Mali Music Keep It Classy On ‘Mali Is’
Mali Music makes his secular debut with Mali Is… Although secular, Mali Music doesn’t eschew showcasing his faith in the least.
Sometimes, R&B artists wish to record gospel, while gospel artists want to record R&B. Throughout history, there has often been this urge to oscillate between both genres. Mali Music, a contemporary gospel artist, joins the ‘dark’ side on his third album, Mali Is… Well, to be fair, there’s nothing even remotely sinful about Mali Is… as Mali keeps things classy, including some Christian rap and gospel.
“No Fun Alone” initiates Mali Is… in the retro/neo-soul vein. Neo-soul is technically dead, but Mali definitely makes it sound alive and well on the opener. Mali possesses a soulful, nuanced instrument that’s perfectly suited for numerous genres.
“Ready Aim” proceeds, in a more contemporary in vein; think more eclectic, alternative R&B. “Ready Aim” has a rap component about it, reminiscent of Drake surprisingly without colorful f-bombs of course. An interesting concept if nothing more, “Ready Aim” is a song that takes a couple of spins to endear itself. “Beautiful” has adult contemporary R&B written all over it. Mali’s tone is smooth and laid back, yet, he’s invested into the performance. “Beautiful” proves to be just what it says it is, beautiful.
Standout “Heavy Love” trumps “Beautiful,”shining radiantly thanks to its thoughtful message. Mali sings on the spirited second verse:
“I wanna live in a world where / fathers and daughters, fathers and sons / are coming up together as one”
“Heavy Love” is definitely a throwback to the 70s, thanks in part to the concept and overall sound.
“Fight for You” is predictable thematically. It’s the ‘tried-and-true’ man’s pledge to ‘do whatever it takes to get the girl.’ Predictable, the cut is slickly produced nonetheless, based in modern R&B sensibilities. Like “Ready Aim,” Mali Music busts a rhyme, eliminating any notions of anachronistism. The powerful, soulful “Walking Shoes” proceeds as a reversion to classic soul.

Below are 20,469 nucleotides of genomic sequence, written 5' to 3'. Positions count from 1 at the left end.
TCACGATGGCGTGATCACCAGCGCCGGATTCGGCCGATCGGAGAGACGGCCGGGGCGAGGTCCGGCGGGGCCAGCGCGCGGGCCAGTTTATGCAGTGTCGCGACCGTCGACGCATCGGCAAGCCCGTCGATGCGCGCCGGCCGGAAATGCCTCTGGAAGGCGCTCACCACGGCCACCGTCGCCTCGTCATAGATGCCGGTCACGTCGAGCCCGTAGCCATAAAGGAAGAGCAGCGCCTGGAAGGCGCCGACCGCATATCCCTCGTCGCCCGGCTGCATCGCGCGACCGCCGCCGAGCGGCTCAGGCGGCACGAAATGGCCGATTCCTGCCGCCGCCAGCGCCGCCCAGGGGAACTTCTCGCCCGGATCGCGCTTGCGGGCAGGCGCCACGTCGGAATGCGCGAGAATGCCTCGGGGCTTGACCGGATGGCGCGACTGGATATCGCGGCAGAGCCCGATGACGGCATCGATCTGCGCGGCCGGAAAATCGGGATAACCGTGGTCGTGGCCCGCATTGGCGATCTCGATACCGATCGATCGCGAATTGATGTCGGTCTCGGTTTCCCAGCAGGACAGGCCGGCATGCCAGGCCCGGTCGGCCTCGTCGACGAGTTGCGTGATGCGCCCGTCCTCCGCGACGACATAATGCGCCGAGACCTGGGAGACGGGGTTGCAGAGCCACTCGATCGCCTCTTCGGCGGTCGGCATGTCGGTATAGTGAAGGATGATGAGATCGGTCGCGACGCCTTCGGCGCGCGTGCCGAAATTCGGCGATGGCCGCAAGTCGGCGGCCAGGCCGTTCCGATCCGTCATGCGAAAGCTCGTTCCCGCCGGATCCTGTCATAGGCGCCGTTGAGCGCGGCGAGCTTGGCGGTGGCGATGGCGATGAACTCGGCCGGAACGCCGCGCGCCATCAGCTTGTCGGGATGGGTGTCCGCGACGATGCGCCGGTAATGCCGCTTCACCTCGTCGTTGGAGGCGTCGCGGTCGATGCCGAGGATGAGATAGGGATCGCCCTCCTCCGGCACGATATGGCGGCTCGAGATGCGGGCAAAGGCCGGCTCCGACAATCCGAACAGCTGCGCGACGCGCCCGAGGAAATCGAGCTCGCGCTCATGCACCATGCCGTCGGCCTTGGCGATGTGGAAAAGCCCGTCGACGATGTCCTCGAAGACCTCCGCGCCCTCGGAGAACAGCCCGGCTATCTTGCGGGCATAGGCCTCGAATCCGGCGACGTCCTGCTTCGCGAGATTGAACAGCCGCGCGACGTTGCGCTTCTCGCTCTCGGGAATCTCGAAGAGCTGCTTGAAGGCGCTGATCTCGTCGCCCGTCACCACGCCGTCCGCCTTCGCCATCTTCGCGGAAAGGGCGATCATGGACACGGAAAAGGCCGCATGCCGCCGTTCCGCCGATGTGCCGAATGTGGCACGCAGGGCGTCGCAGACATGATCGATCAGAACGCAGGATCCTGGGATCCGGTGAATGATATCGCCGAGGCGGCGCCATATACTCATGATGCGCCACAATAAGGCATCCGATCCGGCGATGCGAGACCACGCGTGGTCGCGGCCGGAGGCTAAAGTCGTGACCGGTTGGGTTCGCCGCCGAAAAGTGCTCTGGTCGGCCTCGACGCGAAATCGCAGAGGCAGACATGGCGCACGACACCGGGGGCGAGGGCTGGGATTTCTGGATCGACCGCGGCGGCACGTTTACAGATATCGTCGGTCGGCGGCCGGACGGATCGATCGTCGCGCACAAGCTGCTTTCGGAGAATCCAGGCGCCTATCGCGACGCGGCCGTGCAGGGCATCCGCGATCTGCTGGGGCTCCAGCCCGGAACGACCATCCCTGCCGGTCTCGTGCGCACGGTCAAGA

“One” dives into reggae, which Mali Music executes successfully. A socially conscious message is an extra boost to the successfulness. On “Make It” Mali Music spits exclusively, eschewing the colorful language of his contemporaries. Instead, he favors a Christian message:
“Everybody trying to make it into heaven”
“Little Lady” is a bit off-putting at first, but grows on the listener. “Royalty” features lush production, intact with dusty beats, strings, and richly produced backing vocals. Additionally, the overall songwriting is thoughtful and refined. On “Johnny & Donna,” Mali’s vocal tone is lovely. The piano and string accompaniment serves as an equally lovely backdrop. “Johnny & Donna” finds Mali Music returning to his Christian roots. The results are a cut that works sufficiently in both genres. “I Believe” closes Mali Is… fusing retro-soul, pop/rock, and contemporary gospel successfully.
Overall, Mali Is… proves to be an enjoyable, well-executed major label debut from Mali Music. It’s not perfect – a bit more pizzazz and fanfare would’ve provided more distinction and arguably Mali is too ‘poised’ – but it is definitely a worthwhile listen. The biggest flaw of the project isn’t the album itself, but arguably the promotion of the album – little or none. Hopefully, Mali Music can continue to grow artistically; Mali Is… is chocked full of promise.
Gems: “No Fun Alone,” “Heavy Love,” “Fight for You” & “I Believe”